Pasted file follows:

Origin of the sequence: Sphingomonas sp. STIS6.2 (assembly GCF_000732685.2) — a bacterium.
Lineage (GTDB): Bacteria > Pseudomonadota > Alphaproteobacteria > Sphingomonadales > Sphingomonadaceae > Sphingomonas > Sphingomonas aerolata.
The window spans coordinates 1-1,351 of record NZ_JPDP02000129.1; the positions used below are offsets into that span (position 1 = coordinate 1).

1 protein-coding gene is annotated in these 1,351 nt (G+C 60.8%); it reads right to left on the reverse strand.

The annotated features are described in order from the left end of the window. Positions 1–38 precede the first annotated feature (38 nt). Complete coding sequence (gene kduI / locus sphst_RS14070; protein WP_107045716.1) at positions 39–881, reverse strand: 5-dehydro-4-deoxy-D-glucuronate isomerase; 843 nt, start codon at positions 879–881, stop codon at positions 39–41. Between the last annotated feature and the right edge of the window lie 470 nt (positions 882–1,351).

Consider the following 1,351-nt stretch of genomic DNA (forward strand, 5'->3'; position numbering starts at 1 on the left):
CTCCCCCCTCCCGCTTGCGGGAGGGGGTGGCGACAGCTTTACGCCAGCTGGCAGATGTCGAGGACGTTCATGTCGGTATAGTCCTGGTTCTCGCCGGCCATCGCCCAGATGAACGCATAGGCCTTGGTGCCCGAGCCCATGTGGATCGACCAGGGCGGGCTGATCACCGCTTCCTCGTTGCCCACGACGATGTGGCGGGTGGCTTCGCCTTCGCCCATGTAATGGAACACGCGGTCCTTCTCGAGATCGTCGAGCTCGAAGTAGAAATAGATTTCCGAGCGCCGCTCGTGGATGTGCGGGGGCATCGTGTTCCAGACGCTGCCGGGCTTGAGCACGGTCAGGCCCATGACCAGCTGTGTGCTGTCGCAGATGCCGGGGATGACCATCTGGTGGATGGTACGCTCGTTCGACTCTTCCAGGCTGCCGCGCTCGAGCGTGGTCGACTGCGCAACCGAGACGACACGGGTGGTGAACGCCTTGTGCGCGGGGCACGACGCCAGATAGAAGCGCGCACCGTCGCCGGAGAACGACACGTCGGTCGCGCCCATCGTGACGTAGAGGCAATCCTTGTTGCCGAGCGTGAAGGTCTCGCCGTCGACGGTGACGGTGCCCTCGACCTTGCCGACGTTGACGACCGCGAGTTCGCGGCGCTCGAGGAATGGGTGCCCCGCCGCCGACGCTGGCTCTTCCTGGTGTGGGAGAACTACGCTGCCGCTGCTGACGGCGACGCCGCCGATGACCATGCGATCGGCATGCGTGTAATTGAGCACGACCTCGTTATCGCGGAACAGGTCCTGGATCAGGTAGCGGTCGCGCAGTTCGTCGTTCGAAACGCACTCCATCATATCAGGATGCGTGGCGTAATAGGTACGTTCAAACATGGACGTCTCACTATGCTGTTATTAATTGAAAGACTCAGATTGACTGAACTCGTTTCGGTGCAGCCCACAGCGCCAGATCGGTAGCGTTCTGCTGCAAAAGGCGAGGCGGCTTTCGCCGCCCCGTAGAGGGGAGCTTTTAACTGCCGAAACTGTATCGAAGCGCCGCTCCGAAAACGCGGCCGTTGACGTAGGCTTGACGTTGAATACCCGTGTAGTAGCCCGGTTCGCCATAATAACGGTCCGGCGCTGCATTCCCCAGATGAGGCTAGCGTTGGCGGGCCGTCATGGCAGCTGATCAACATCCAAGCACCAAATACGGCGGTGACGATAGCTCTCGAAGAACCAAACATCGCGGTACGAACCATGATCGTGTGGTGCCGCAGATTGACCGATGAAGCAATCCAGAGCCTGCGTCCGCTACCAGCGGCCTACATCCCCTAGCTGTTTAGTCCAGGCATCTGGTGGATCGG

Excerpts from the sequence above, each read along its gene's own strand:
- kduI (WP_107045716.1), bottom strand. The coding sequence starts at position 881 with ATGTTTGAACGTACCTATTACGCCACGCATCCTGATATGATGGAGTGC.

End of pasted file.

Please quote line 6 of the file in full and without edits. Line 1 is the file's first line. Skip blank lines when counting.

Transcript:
Consider the following 1,351-nt stretch of genomic DNA (forward strand, 5'->3'; position numbering starts at 1 on the left):